I can only guess that your professor feels it is an overpowered tool. Consider the limit $$\lim_{x\to 0} \frac{\sin(x)}{\sin(x)+\tan(x)}$$ There is a lot to be gained for a math student by spending more time on this limit. After all, the numerator is approaching zero, so it seems that the limit could be zero. The denominator is also approaching $0$ so maybe the limit doesn't exist. Clarity comes when you multiply through by $\frac{\csc(x)}{\csc(x)}$ The limit is $1/2$, which is actually sort of curious! (to me at least when I first learned it) It demonstrates a peculiarity of limits in that they can defy intuition. Mathematicians should experience this regularly. You might lose this sort of thinking experience if you just apply L'Hospital's rule off the bat. There are also limits like $$\lim_{n \to \infty}\left(1+\frac{x}{n}\right)^n$$ that as a first year calculus student I would not be able to do without L'Hospital's rule. Even using L'Hospital's rule I would have found that to be a tricky limit. I'm guessing your professor ultimately feels that L'Hospital's rule should be used as a last resort, when calculating the limit through other means is just not realistic (at that students current level of ability). Otherwise, the student should really spend time contemplating the limit and try to coax out the answer with some critical thinking. I know a number of my college professors felt this way about students using Tabular integration when doing integration by parts. I was a huge fan of Tabular integration because it made integrals like $$\int x^4\sin(x)\text{d}x$$ a breeze. Eventually I had a professor intentionally write all tests and quizzes so that Tabular integration wouldn't apply. This forced me to get a lot better at integration by parts, and that skill was truly a blessing when I later started learning about Fourier Series. If you continue on in mathematics you will get to real analysis. You will do limits much more rigorously, and L'Hospital's rule will probably not be available for use. The intuition you gain now from tangling with limits will benefit you down the road.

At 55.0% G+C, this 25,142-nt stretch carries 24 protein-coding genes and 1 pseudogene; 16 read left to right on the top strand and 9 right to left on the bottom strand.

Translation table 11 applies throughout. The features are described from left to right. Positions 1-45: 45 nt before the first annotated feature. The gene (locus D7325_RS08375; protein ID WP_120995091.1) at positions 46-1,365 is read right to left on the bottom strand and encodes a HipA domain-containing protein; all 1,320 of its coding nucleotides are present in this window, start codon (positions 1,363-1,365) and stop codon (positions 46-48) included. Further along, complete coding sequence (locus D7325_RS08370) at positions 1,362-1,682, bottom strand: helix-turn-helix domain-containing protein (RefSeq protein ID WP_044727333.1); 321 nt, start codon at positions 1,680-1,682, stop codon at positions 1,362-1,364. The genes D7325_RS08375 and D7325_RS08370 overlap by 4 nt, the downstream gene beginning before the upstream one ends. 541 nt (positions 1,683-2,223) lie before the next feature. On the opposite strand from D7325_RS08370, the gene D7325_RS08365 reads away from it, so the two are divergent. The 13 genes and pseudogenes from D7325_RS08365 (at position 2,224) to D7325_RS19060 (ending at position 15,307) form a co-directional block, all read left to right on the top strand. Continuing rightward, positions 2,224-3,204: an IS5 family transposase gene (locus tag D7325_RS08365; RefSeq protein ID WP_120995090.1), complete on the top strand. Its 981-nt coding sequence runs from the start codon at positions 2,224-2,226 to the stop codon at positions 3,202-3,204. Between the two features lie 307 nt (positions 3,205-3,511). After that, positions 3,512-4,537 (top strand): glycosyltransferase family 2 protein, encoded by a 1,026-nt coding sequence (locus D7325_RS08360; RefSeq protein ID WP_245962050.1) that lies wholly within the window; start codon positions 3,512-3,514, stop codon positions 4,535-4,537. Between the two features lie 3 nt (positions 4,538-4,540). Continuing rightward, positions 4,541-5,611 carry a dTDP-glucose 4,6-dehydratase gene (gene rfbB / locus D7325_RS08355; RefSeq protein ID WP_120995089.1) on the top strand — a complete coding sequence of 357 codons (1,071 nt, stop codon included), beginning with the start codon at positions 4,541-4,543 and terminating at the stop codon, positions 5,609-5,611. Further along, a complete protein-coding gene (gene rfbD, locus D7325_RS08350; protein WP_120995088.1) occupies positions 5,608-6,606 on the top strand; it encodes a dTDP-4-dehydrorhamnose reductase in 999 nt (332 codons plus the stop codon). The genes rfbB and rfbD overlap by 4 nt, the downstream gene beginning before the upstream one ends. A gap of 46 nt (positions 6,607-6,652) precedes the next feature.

• Is tabular integration a popular thing? I just looked it up because I didn't recognise the term, seems i've managed to slip past it. It does look like quite a neat trick though I have to admit. Commented May 17, 2015 at 18:58
• @Rammus I don't think it is extremely popular. I wasn't aware of any other undergrad students in my year that knew of it. I think my first calc teacher broke some sort of covenant when he taught my class ;) My college profs asked me not to teach it to anyone else until semester ended. Commented May 17, 2015 at 19:03